By Gyles Beckford
WELLINGTON, June 29 The suspected kingpin of an
Internet piracy ring still faces a battle to avoid extradition
from New Zealand but the case against him has likely been
weakened by a ruling that search warrants used by police were
illegal, experts said on Friday.
New Zealand's High Court ruled on Thursday that warrants
used to search the home of Megaupload.com founder Kim Dotcom
were invalid and the seizure of evidence, including computer
hard drives, was illegal.
It also ruled that the copying of the evidence by the U.S.
Federal Bureau of Investigation (FBI) and sending it to the
United States was also unlawful. The case is the FBI's highest
profile action against global copyright theft.
While the ruling did not kill the extradition case against
German national Dotcom, also known as Kim Schmitz, one legal
commentator said it had likely made it more difficult.
"If the major plank of the extradition argument relies on
the evidence obtained from the searches, then I would have
thought there's a problem," Jonathan Krebs of New Zealand's Law
Society told Reuters.
"That's not to say the case will fall over, it may be
there's a lot of other evidence that the authorities can put
before the court arising from the United States or somewhere
else in the world," he said.
Dotcom, 38, was one of four men arrested during a dramatic
raid on his luxury country estate, outside New Zealand's largest
city, in January as part of FBI-led investigations.
Prosecutors say Dotcom led a group that had netted $175
million since 2005 by copying and distributing music, movies and
other copyrighted content without authorisation.
His lawyers say the company simply offered online storage.
Megaupload moves to kill piracy charges [ID:nL4E8GV36L]
COLUMN-Megaupload, meet Morrison [ID:nL2E8CO6S3]
NEWSMAKER-Dotcom's boom and bust [ID:nL4E8CN1HM]
ANALYSIS-Shutdown unlikely to deter piracy[ID:nL2E8CO024]
Online tycoon kept low profile in rural NZ[ID:nL4E8CO35Y]
The High Court said the search warrants were too vague and
did not properly spell out either the offences or the evidence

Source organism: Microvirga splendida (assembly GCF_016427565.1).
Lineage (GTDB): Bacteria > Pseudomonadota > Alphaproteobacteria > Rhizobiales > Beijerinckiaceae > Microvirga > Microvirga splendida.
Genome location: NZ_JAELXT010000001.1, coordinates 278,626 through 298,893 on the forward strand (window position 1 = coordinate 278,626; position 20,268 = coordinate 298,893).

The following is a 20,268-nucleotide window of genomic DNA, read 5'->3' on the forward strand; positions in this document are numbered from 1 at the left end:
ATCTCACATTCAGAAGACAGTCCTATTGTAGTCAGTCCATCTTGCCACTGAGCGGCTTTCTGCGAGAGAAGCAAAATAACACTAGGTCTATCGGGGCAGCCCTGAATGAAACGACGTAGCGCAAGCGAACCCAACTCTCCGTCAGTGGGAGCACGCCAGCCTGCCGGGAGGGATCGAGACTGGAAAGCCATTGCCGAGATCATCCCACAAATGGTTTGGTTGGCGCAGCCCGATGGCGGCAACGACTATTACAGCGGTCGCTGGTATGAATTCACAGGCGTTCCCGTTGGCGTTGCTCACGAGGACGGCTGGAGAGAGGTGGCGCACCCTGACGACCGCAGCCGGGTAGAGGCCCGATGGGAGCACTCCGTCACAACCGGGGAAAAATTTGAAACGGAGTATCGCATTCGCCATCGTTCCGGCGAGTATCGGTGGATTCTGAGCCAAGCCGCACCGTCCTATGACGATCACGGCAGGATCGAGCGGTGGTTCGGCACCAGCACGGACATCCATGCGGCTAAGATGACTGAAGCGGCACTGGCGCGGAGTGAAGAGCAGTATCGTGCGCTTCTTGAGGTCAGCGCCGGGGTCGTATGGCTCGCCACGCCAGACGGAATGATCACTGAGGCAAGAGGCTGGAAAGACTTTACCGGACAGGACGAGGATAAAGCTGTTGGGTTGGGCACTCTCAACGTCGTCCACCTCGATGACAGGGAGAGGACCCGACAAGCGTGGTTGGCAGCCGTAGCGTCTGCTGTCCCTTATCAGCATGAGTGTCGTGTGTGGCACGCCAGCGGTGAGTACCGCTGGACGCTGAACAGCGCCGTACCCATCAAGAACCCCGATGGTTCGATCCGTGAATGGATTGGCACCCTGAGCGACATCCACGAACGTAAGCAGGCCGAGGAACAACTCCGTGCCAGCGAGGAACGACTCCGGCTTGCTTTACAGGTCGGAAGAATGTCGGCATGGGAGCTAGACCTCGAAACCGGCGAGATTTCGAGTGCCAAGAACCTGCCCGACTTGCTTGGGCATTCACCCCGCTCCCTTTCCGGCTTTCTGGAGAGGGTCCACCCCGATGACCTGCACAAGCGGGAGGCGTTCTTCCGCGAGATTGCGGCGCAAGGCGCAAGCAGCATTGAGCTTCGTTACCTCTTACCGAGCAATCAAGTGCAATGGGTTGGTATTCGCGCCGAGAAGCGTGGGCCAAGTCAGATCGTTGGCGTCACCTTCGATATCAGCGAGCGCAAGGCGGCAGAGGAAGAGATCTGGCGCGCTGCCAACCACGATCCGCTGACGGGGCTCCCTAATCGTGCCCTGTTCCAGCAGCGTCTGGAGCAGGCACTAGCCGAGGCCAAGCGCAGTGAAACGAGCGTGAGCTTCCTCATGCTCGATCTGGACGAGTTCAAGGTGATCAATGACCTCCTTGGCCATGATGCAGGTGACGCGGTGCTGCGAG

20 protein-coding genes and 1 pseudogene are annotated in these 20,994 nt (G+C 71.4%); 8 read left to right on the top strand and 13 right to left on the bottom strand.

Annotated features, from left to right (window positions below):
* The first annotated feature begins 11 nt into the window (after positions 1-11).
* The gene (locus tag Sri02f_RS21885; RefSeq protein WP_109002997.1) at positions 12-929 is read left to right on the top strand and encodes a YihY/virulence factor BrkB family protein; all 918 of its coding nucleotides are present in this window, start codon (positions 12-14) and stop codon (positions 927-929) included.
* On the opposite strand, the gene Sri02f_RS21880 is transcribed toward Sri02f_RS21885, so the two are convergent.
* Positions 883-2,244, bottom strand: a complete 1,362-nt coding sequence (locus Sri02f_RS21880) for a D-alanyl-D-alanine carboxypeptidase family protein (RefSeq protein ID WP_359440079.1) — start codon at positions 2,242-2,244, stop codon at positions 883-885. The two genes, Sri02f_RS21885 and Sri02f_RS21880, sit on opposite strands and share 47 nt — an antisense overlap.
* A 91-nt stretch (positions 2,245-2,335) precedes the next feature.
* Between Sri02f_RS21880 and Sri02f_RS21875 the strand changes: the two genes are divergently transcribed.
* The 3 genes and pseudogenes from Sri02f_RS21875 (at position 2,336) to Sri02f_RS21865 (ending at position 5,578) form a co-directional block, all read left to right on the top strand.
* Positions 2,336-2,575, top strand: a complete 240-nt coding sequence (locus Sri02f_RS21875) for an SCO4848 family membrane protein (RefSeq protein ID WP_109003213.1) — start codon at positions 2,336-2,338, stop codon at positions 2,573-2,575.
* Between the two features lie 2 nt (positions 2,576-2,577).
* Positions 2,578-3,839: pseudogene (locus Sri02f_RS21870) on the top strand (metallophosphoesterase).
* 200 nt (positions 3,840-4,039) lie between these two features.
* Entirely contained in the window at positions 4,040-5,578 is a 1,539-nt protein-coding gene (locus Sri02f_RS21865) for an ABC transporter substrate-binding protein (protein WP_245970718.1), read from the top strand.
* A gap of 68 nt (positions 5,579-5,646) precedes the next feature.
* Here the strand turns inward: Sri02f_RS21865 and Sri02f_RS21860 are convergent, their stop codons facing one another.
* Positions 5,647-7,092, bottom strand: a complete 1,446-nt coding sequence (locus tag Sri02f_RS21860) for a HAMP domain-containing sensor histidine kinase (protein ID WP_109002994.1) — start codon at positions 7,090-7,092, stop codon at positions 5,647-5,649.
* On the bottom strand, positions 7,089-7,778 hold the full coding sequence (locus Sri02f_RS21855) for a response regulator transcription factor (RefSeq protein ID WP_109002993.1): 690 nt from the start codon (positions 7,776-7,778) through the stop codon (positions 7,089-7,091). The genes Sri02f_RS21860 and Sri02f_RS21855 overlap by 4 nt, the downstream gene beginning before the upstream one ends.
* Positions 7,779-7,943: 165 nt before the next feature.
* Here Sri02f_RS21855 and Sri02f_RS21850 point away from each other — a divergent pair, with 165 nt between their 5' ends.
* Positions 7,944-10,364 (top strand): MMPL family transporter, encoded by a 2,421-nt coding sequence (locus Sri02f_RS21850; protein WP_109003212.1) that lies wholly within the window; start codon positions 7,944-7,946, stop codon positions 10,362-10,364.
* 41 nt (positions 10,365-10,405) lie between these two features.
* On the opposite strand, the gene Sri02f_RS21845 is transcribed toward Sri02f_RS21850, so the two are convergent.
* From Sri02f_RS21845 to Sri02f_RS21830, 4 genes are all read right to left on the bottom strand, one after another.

being sought, but has left it to a hearing next week to decide
on what further steps will be taken.
New Zealand police have said they are discussing their next
step with prosecutors, while the FBI said it would respond in
court at the appropriate time.
A U.S.-based lawyer for Megaupload said the rulings were a
"tremendous blow" struck in his client's defence against the
"The government was engaged not only in wrongful conduct but
in double wrongful conduct: they weren't allowed to go ahead and
do the initial seizure ... (and) they violated the law again by
bringing them (hard drives) offshore when they weren't allowed
to," lawyer Ira Rothken told Radio New Zealand.
A U.S. Federal Court will hear several motions later on
Friday that the company cannot be charged with criminal
behaviour because it is Hong Kong based and that no papers have
ever been served formally.
"The court may hear a motion to dismiss Megaupload, we also
have in the queue a motion to release funds," Rothken said.
The extradition hearing for Dotcom and his three co-accused
on copyright theft and money-laundering charges is set for
August. Under New Zealand law, the alleged offences must be an
offence in both countries punishable by a jail sentence.
"The judge didn't comment on the admissibility of the
evidence for the extradition hearing," said Otago University law
lecturer Kevin Dawkins.
The judge in the extradition hearing would have to "go
through a balancing act" when considering what evidence to
accept, he said.
A public interest group, the Electronic Frontier Foundation,
will also ask the U.S. court to free the private and legal data
of people who stored material with Megaupload.
Before it was shut down in January, Megaupload was one of
the world's most popular websites, where millions of users
stored data, either for free or by paying for premium service.
Authorities say megaupload.com and related sites cheated
copyright holders out of more than $500 million.
Dotcom mocked U.S. and New Zealand authorities in a Twitter
post after Thursday's court ruling, showing a computer monitor
encased in police 'crime scene tape' and asking if any of his
40,000 followers had a pair of scissors.
Dotcom was originally denied bail after the raid and jailed
for a month, but the courts have progressively eased the
conditions on him, allowing him back into his mansion, giving
him access to hundreds of thousands of dollars for living and
legal expenses, and removing travel and meeting restrictions.
(Editing by Paul Tait)
((Gyles.Beckford@thomsonreuters.com)(+64 4 802 7977)(Reuters
Keywords: NEWZEALAND DOTCOM/RULING
(C) Reuters 2012. All rights reserved. Republication or redistribution of
Reuters content, including by caching, framing, or similar means, is
expressly prohibited without the prior written consent of Reuters. Reuters
and the Reuters sphere logo are registered trademarks and trademarks of
the Reuters group of companies around the world.